28
Nov
pstouchtiny

Photoshop Touch may not be completely comparable to Adobe's desktop counterpart, but when you compare it to other photo editors on the Android platform, it's still the most powerful piece of software out there. At $10, it better be, too. Today, the best just got a bit better, especially if you own a Nexus 7. The app has improved support for 7" tablets. Though, there's a catch: the resolution on said tabs have to be 1024x768 or higher.

13
Nov
youtubetiny

As our lives fill up with screens, it becomes all the more important for them to work together. Today's YouTube update brings that dream a little closer to reality. Now, if you own a Google TV set top box and an Android device, you can use the latter to play, pause, or add videos to a playlist on the former. This is already possible for PS3 owners, so the expanded capability is a welcome addition.

06
Aug
wifishoottiny

As of right now, very few Android devices support Wi-Fi Direct sharing, which was first implemented as part of Android 4.0. The protocol requires Ice Cream Sandwich, which is still only on 16% of Android devices. Beyond that, the device needs some software to take advantage of the new API. Some devices (like the Galaxy S III) include built-in support, but for others that either haven't included support in the OS—or that do, but don't work very well, like my own E4GT—you'll need some kind of app to take advantage of it.

27
Jun
nexusq

We heard about it earlier, and now it's official. The Nexus Q is a streaming media player that is designed to centralize your media streaming in the living room. The device connects to Google Music and allows  both you and your friends to add media and rearrange playlists as they feed directly to your home theater. The device will launch for $300 on the Play Store.

2012-06-27_13h35_15 2012-06-27_13h34_51 2012-06-27_13h35_05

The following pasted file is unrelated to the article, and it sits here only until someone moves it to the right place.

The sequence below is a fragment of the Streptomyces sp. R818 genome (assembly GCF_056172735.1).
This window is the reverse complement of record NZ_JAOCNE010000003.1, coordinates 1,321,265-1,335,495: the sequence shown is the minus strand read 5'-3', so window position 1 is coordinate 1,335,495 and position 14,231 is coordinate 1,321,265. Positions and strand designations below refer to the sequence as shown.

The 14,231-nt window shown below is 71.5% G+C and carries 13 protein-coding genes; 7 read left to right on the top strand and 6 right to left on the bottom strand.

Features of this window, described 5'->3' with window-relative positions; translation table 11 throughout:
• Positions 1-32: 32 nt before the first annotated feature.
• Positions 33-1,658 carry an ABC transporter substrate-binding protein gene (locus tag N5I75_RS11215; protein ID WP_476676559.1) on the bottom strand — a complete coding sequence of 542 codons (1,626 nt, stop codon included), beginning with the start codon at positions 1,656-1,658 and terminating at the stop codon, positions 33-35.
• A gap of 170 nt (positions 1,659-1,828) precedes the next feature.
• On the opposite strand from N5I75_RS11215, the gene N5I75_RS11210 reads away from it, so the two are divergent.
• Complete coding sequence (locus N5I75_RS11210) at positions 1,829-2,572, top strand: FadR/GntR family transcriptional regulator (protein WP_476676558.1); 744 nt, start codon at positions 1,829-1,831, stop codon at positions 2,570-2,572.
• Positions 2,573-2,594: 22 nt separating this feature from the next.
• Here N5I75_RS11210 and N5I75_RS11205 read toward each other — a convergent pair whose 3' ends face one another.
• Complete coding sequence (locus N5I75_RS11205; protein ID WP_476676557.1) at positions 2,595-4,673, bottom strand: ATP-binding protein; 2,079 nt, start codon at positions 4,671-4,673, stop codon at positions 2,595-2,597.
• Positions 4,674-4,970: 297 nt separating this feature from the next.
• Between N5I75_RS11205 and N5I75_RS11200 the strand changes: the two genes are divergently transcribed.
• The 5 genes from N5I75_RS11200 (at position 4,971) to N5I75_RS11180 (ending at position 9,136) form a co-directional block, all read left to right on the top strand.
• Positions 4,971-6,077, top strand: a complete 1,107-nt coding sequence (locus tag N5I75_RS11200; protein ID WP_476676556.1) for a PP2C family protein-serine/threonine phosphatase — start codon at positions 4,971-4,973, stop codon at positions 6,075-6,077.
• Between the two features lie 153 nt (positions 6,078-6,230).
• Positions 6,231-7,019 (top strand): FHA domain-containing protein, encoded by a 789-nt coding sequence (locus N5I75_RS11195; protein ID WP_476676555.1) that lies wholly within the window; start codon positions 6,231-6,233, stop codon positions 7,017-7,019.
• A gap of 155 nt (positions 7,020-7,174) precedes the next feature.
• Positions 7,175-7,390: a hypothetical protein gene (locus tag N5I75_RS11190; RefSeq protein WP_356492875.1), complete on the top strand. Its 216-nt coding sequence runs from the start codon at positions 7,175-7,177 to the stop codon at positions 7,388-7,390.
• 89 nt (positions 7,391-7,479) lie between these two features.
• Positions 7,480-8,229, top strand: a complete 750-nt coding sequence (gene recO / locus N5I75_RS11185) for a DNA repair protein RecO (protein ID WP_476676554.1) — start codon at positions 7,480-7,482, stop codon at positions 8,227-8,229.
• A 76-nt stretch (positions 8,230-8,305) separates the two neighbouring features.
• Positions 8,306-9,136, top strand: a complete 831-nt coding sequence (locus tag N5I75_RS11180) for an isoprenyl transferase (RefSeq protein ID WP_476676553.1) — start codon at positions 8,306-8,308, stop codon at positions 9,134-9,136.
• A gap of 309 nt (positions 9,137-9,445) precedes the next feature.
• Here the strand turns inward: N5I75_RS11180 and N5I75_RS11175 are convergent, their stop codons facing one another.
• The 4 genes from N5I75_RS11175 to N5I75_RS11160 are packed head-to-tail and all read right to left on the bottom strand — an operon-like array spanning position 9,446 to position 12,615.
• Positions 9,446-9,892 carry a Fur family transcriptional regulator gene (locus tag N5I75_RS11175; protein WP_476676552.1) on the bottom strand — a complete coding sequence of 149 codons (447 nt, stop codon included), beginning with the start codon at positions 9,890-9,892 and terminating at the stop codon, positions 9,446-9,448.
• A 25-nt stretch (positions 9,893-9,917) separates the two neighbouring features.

The device includes support for optical audio out, as well as micro HDMI video and audio.

13
Jun
aviarytiny

The last time we covered Aviary, the powerful mobile photo editor was limited to being launched as a plugin inside the stock gallery app. Now, Aviary the company has booted Aviary the photo editor from the nest, launching it as a standalone app. Users everywhere rejoice, as they can now find Aviary after installing it.

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In addition to the apps' newfound independence, Aviary has added a few new features: a customizable interface, a color temperature tool, and basic effects like black and white and sepia tones.

23
Apr
thumb

So, Dropbox just enabled a new feature that lets you share any folder, with anyone. I know what you're thinking: "but, Cam, I can already share folders with anyone I want. There's nothing new here." While you can share folders with other Dropbox users, this is different. It's actually more like sharing things in your public folder - it basically allows you to share the contents of a folder via link, but the recipient can't edit the files, only view them.

06
Apr
unnamed

The extremely popular photo-sharing app Instagram, just days after hitting the Play Store, has received another update, this time bringing some pretty awesome changes.

Perhaps the most significant change the app's update to version 1.0.3 brings is compatibility for tablets and Wi-Fi handsets, meaning users can now share photos from all their Android devices with ease.

Besides the added compatibility, Instagram's latest update allows users to install the app to their SD card, thereby freeing up a little internal storage.

04
Apr
giftbox (1)

When it comes to must-have tools installed on my desktop, laptop, tablets, and phones, Dropbox is close to the very top of the list. Having access to your data anytime, anywhere, from any device, is an absolute godsend, and anyone who isn't yet using Dropbox is missing out on an insanely useful service.

For those who are using Dropbox, though, you probably know how easy it is to score some free space by getting your friends to sign up for the service with your referral code.

21
Mar

No one is more tired of hearing the word "magic" applied to gadgets than I am. For the iFrogz Boost, though, I'm willing to make an exception. This device promises to amplify the sound coming out of "nearly any smartphone or digital media device" sans wires, Bluetooth, setup, or syncing. For once, in a parade of lofty promises coming from every corner of the tech sphere, a device not only makes a grandiose guarantee of convenience and ease-of-use, but actually delivers.

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